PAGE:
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Missouri soldiers, family look back on leaving Afghanistan

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Posted at 6:04 PM, Jul 29, 2021
and last updated 2021-07-30 00:25:11-04

KANSAS CITY, Mo. — Almost two decades after the United States went to war in Afghanistan, President Joe Biden said the last U.S. and NATO troops will be gone by the 20th anniversary of the Sept. 11 attacks this year.

In recent weeks, as soldiers leave, the Taliban has quickly captured more territory. A UN report shows civilian deaths have surged.

Seven years ago, KSHB 41 News sent a crew including Lindsay Shively and Garret Haake to Kandahar Airfield in Afghanistan to follow soldiers from the Missouri National Guard as part of a documentary.

In 2014, The 276th Engineering Company was sent to deconstruct what the military had built over more than a decade of war.

Also in 2014, government officials said American and NATO troops would officially end their combat mission, staying to support and train.

Seven years later and almost twenty years since it began, "we’re ending America’s longest war,” President Biden said in an update on the troop withdrawal in July.

“The United States did what we went to do in Afghanistan, to get the terrorists who attacked us on 9/11 and deliver justice to Osama Bin Laden,” he said.

More than 2,400 U.S. Military personnel have lost their lives in the war.

In 2014, we met the wife of a fallen U.S. Army Ranger.

“Twenty-six years old and about to bury my husband. It’s like in that moment, I hadn’t just lost him, I lost a future,” Colleen Katzenberger told Shively seven years ago.

KSHB 41 News came back to visit her in her Northland home where she and her son, Everett, live. Sitting on his bed, they flipped through a photo album.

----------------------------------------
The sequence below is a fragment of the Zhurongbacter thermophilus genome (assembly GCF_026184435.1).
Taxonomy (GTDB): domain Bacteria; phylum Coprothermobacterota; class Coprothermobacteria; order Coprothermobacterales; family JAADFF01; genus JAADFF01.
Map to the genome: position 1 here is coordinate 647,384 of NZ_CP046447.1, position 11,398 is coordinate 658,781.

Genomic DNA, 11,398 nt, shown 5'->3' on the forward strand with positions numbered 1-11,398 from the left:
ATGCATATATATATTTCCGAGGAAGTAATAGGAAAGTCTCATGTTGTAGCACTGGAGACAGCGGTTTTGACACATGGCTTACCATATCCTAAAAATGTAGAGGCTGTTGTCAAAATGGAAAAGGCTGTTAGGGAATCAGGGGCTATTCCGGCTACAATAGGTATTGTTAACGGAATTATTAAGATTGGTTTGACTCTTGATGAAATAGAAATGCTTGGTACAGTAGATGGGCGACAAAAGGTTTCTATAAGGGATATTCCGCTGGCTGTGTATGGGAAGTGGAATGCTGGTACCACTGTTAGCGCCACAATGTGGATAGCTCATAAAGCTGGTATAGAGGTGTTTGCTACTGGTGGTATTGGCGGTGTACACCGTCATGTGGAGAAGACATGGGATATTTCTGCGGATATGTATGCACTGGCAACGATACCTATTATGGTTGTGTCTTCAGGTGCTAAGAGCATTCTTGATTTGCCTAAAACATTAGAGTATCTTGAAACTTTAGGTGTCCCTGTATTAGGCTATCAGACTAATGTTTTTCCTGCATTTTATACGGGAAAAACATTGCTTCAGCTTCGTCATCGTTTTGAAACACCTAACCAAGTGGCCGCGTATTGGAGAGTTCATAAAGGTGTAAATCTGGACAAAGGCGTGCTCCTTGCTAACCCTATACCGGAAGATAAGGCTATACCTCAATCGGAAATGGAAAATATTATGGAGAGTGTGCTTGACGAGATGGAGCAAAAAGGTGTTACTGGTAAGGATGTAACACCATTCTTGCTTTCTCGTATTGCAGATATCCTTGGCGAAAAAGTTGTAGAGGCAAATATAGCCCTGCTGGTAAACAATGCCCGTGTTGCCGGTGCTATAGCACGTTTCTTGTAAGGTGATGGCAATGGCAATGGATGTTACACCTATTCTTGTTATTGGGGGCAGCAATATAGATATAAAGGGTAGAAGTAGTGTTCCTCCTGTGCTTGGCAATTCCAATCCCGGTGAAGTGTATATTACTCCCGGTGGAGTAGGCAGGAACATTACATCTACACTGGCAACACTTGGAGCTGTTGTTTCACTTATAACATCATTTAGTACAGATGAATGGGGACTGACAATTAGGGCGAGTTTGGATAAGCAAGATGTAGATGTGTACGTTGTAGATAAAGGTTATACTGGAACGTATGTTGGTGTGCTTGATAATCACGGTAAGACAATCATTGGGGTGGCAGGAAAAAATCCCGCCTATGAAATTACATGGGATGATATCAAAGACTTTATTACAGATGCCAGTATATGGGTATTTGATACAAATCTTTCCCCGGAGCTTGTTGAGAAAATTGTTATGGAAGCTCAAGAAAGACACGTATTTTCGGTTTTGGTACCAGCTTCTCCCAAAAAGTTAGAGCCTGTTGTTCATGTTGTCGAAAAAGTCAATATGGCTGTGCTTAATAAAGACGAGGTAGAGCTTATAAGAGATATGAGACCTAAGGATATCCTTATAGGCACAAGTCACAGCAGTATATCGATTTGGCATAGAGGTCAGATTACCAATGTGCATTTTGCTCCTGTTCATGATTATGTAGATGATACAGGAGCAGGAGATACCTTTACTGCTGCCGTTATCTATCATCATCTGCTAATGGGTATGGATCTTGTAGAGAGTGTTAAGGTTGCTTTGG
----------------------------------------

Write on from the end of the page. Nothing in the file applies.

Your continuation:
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Colleen and Everett Katzenberger remember their husband and father, Staff Sgt. Jeremy Katzenberger. He was killed in the line of duty in Afghanistan in 2011.

“He took you down the slide and you went swinging,” she said, pointing to pictures of an infant Everett with his father, Staff Sgt. Jeremy Katzenberger.

He was killed in Afghanistan in 2011 when Everett was seven months old. Several mementos of his life and service are placed around their home.

“To just be able to talk about him is so, just, nice,” she said.

She talks about him often — publicly, now, through an organization called Folds of Honor — and also to Everett.

“Learning to live with joy and sadness like, that is most definitely the journey I’ve taken the last 10 years,” she said. “Some days sadness wins, but most days it’s joy. You know, some days it’s anger.”

Her inability to change what happened can be a trigger for anger, she said.

“I have to check my anger when Everett gets sad because I just feel so helpless and then I think my initial reaction to that is just anger that I can’t protect my child from this story,” Colleen said.

Colleen said the attacks on 9/11 were the reason Jeremy enlisted.

“I distinctly remember when 9/11 happened, and I teach juniors and seniors in high school now, and they weren’t even born,” she said.

Another person KSHB 41 News met in Afghanistan was around that age when the 9/11 attacks happened.

“When that happened, I was a senior, junior in high school,” said Missouri National Guard 1st Sgt. Cesar Martinez. “I wanted to do something for my country.”

When we first met him in 2014, then-Staff Sgt. Martinez was on his second deployment to Afghanistan, where part of the experienced soldier and combat expert’s duties were to train other soldiers for battle.

That training was put to use when a forward operation base, FOB Walton, was attacked during their deployment.

“The shakes came back and the adrenaline came back,” he said in 2014 in Afghanistan later during the deployment.

“I remember my soldiers, how well they reacted,” he told us seven years later, back in Missouri.